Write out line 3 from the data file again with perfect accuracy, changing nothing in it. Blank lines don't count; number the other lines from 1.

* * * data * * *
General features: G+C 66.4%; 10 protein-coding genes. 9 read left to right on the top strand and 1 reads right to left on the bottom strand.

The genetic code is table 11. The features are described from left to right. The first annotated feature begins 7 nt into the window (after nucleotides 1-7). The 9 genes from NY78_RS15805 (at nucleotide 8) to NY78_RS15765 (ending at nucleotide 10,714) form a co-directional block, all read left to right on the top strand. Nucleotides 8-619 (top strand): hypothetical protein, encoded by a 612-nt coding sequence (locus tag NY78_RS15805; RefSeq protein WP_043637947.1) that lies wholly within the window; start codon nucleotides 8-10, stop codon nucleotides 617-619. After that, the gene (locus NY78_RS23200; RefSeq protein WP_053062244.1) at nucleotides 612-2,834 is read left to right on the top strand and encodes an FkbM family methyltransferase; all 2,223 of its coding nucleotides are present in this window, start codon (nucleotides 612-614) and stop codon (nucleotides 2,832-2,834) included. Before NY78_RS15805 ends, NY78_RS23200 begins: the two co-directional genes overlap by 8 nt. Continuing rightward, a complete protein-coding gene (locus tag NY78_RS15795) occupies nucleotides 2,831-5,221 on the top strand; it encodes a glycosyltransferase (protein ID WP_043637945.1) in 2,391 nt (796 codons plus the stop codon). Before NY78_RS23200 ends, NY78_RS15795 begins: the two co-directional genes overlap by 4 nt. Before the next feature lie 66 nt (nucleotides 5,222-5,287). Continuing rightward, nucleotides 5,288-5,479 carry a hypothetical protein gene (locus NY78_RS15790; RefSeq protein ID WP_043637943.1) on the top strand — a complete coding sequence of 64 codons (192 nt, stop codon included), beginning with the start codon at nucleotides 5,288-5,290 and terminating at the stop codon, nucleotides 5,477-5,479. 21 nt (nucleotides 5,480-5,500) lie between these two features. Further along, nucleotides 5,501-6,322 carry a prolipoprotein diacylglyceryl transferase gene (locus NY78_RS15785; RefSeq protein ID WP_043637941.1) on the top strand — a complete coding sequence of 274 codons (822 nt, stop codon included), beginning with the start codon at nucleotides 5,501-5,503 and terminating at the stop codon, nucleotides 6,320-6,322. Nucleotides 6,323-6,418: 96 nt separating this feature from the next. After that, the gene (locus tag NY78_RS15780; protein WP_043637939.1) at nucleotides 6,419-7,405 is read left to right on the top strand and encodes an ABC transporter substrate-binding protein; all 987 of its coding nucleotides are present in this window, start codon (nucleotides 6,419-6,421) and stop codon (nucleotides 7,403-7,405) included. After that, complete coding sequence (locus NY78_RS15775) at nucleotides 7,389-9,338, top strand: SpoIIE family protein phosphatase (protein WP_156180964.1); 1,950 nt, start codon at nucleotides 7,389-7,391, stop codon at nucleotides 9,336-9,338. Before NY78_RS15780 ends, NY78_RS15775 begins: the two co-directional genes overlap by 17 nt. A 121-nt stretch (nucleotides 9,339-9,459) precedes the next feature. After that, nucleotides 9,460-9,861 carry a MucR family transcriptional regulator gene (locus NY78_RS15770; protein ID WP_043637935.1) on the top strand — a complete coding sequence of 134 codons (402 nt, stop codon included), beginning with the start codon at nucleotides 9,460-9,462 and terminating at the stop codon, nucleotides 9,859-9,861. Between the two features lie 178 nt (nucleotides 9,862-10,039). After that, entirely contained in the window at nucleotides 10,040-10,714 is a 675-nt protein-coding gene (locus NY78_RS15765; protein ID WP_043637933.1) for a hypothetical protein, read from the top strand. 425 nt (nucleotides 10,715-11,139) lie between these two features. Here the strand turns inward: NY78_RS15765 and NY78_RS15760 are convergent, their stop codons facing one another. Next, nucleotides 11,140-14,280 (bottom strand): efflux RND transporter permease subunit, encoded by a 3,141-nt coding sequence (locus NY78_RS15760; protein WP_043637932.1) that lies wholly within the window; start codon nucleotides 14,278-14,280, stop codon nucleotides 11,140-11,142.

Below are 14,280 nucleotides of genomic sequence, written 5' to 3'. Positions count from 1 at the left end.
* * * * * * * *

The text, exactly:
Below are 14,280 nucleotides of genomic sequence, written 5' to 3'. Positions count from 1 at the left end.